Industrial giants Boeing (BA 1.63%) and Caterpillar (CAT -1.11%) are set for improving fortunes in the coming years. Both have major end market catalysts that are set to drive earnings growth. Let's take a closer look at what they are and which stock is the better buy right now. 

Air passengers

Image source: Getty Images.

The case for Boeing

In five years, Boeing will almost certainly be in a better place than it is today. Then again, its situation could hardly get much worse than it has been in the aftermath of the years-long grounding of its 737 MAX and the devastating impact of the pandemic on commercial air travel. Few images can sum up the company's last two years better than a chart of the net airplane orders for its narrowbody 737 MAX.

Boeing 737 MAX orders

Data source: Boeing presentations. Chart by author.

Increasing airplane orders lead to accelerations in production, which in turn leads to margin expansions and profit growth. That's the simple formula upon which Boeing's prospects are founded. The company also has a large defense business, and its global services business's earnings will start to grow again as commercial air travel returns. Still, as you can see below, the major swing factor when it comes to its bottom line has been its commercial airplanes segment.

Boeing segment earnings

Data source: Boeing presentations. Chart by author.

Orders for the 737 MAX will surely improve, but the critical question is what kind of discounts the company will have to offer to attract customers. Will the Airbus A320 NEO win market share away from the 737 MAX in the coming years?

Also, the pandemic has pushed the airline industry's anticipated widebody replacement cycle further out into the future. Boeing's management previously anticipated that the buying cycle would start in 2020 or so. That's bad timing for its new 777X. Simply put, Boeing faces some potential headwinds that could impair its ability to recover as strongly as many hope it will.

The case for Caterpillar

The heavy equipment giant is one of the most intriguing stocks in the market. Caterpillar's share price is up by around 30% year to date, mainly driven by an economic recovery that is stimulating increased demand for its construction equipment.

Retail sales of Caterpillar's machinery returned to year-over-year growth in the first quarter, led by rising sales of construction equipment.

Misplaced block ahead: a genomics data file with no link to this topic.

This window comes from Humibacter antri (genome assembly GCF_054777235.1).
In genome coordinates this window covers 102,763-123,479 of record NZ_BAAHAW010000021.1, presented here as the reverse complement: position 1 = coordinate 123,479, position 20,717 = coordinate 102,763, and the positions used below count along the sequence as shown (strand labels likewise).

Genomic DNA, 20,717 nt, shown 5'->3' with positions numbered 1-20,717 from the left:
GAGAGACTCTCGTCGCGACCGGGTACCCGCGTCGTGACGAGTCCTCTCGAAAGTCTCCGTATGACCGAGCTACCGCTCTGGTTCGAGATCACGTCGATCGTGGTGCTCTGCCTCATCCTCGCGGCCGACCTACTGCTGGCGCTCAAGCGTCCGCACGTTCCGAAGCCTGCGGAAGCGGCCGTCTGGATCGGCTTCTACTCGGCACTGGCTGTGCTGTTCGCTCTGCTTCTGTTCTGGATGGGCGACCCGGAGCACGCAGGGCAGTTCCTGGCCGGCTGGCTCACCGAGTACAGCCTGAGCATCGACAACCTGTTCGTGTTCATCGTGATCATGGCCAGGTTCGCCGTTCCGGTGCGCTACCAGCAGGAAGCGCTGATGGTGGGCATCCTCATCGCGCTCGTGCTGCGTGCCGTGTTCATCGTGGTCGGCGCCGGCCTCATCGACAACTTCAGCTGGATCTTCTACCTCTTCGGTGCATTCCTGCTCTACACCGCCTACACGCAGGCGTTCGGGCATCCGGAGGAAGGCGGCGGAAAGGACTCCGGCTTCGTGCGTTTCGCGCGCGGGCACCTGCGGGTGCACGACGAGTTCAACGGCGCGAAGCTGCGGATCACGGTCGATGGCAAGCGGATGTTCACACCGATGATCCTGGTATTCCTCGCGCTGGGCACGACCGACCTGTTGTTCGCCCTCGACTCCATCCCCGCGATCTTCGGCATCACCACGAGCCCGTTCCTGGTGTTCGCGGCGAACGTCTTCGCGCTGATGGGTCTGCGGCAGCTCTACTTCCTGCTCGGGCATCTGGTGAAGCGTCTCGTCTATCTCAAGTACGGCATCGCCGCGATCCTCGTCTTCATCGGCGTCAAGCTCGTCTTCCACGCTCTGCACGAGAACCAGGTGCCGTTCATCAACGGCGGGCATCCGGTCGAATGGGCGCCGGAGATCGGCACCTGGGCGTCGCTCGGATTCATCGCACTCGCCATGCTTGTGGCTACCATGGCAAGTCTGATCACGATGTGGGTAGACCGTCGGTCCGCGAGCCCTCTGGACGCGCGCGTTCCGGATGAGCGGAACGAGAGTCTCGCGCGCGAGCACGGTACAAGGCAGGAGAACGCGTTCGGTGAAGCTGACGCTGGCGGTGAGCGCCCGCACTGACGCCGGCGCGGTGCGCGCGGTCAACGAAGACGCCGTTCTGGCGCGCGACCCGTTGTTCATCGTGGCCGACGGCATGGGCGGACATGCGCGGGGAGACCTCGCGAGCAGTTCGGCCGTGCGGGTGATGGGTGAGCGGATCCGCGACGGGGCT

Caterpillar retail sales

Data source: Caterpillar presentations. YOY = year over year. Chart by author.

The exciting part of the investment case for Caterpillar comes from the potential for a multiyear improvement in its resource industries sales, powered by rising mining commodity prices and increased infrastructure spending. In addition, Caterpillar's energy and transportation segment has exposure to capital equipment budgets in the oil and natural gas sector -- and the companies in it are likely to boost their capital outlays if the price of crude oil continues to rise.

As such, Caterpillar has the potential for significantly higher earnings in the coming years, and the stock is a valuable option for investors worried about the potential for raw material prices to increase over a multiyear time frame.

Boeing or Caterpillar?

The comparison between these two companies makes for a fascinating contrast. On the one hand, there's little doubt that Boeing's end markets will improve in the future. The question marks around the company relate to its ability to execute. Also, based on its previous earnings and cash flow, Boeing's stock is attractively valued today. For example, Boeing generated $13.7 billion in free cash flow in 2018 (equivalent to more than 10% of its current $133 billion market cap). If it can recover to something close to that figure over the next few years, it will be (at current share prices) an excellent value.

A pipeline in construction.

Image source: Getty Images

On the other hand, there's far more certainty around Caterpillar's ability to execute within its end markets. The question is whether those end markets will enjoy a multiyear recovery or not. Moreover, going back to the company's 2019 investor day presentation, management outlined expectations for $4 billion to $8 billion in FCF through the cycle. The high end of the range represents 6.1% of its current market cap of $131 billion, while the midpoint represents 4.5%.

In short, Caterpillar looks fairly priced, but if you think the prices of mining commodities will continue to increase, then the stock is a buy. Meanwhile, the case for Boeing rests on whether you believe in its ability to execute -- and that's an area where the company has come up short in recent years.

On balance, until and unless Boeing shows it can gain some momentum on 737 MSX orders, Caterpillar looks like a better investment right, but not by much.